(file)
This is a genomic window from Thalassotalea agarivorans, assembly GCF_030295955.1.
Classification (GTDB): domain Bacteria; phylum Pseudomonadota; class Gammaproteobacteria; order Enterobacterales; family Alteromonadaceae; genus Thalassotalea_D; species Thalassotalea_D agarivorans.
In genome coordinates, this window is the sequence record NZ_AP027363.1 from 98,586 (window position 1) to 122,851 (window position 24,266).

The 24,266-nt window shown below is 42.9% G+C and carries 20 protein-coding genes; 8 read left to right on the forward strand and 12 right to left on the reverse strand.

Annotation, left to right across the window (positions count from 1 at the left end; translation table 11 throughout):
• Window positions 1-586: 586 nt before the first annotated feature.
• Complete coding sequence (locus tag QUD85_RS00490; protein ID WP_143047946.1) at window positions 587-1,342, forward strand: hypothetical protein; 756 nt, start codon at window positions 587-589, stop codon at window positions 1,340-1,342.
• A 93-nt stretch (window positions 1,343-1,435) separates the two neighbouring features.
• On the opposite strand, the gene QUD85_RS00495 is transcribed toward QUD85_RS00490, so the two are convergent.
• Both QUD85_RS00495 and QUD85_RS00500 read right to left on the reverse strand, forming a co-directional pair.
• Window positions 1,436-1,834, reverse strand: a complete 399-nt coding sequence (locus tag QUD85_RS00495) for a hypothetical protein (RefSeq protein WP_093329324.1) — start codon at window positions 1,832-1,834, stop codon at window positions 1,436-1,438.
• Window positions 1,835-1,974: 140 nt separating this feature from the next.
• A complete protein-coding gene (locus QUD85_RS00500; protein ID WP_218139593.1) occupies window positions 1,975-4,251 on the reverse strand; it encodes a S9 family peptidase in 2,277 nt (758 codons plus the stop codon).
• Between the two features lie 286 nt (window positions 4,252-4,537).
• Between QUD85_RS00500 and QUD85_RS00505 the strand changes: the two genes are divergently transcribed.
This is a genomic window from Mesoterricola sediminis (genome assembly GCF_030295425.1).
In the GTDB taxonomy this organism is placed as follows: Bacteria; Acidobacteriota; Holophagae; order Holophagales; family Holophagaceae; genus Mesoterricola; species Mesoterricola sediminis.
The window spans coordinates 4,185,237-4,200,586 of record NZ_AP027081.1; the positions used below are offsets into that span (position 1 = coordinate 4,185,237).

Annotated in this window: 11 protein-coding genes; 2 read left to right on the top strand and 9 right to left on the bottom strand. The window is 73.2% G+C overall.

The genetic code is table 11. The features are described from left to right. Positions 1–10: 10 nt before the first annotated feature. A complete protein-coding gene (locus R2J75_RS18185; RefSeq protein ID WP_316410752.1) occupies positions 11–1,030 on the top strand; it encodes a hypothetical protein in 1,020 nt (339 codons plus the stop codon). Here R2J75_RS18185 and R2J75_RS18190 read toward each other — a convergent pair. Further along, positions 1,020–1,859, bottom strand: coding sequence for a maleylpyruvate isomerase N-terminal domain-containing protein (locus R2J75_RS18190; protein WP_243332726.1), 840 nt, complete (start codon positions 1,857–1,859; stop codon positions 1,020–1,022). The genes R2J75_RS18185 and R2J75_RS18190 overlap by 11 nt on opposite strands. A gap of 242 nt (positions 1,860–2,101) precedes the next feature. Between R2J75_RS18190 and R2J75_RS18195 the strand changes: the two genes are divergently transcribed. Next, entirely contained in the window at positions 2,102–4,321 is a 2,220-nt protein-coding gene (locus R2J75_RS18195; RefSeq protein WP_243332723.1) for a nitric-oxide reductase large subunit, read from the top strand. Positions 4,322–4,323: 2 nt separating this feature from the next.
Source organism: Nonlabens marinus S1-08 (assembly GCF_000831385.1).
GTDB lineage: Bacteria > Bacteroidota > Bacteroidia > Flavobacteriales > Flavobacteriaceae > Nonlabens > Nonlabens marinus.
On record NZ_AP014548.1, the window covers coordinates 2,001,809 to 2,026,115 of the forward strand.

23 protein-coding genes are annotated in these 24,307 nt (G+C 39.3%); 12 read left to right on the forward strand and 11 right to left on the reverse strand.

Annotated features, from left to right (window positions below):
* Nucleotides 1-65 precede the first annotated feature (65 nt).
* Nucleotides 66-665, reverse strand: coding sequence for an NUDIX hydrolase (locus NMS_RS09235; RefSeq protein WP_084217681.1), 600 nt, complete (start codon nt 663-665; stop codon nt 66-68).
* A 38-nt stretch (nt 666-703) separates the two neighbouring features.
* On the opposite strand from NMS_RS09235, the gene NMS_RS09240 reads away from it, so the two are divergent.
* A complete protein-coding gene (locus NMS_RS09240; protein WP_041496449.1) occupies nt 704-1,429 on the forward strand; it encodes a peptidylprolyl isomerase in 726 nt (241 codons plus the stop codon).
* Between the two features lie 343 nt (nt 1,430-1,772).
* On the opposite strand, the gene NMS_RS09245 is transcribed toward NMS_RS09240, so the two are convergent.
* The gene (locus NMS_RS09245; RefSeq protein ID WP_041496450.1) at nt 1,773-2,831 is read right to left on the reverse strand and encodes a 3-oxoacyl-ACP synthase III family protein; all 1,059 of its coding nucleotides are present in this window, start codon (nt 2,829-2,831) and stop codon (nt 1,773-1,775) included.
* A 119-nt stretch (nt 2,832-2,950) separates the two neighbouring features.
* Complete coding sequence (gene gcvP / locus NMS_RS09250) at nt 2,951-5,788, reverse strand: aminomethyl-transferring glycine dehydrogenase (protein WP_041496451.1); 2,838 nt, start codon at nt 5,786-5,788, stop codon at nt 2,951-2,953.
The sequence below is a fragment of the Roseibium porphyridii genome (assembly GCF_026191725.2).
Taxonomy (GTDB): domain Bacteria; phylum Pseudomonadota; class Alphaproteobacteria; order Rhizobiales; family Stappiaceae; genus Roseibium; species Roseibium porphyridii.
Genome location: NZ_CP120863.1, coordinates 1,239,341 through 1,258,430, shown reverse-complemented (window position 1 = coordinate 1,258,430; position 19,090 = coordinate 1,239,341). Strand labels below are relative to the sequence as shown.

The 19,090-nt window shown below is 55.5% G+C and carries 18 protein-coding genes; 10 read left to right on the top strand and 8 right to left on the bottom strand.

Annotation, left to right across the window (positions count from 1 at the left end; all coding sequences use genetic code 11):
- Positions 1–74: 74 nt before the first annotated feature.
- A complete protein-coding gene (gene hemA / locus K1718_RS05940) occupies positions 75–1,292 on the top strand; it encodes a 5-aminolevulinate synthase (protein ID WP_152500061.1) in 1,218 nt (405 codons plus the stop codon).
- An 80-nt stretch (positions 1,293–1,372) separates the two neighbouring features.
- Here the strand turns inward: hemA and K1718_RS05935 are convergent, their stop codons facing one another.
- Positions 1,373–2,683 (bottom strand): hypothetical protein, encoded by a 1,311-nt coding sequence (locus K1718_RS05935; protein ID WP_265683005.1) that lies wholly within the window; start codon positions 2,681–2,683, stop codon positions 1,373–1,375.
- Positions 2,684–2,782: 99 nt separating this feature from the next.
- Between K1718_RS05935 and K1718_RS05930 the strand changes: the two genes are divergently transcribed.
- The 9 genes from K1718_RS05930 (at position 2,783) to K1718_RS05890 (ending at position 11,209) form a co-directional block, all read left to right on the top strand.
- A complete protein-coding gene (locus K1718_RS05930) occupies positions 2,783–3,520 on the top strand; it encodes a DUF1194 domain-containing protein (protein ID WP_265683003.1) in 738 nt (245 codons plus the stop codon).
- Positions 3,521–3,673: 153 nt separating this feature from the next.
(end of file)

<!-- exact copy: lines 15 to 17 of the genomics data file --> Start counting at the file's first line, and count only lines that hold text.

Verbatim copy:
• Between QUD85_RS00500 and QUD85_RS00505 the strand changes: the two genes are divergently transcribed.
This is a genomic window from Mesoterricola sediminis (genome assembly GCF_030295425.1).
In the GTDB taxonomy this organism is placed as follows: Bacteria; Acidobacteriota; Holophagae; order Holophagales; family Holophagaceae; genus Mesoterricola; species Mesoterricola sediminis.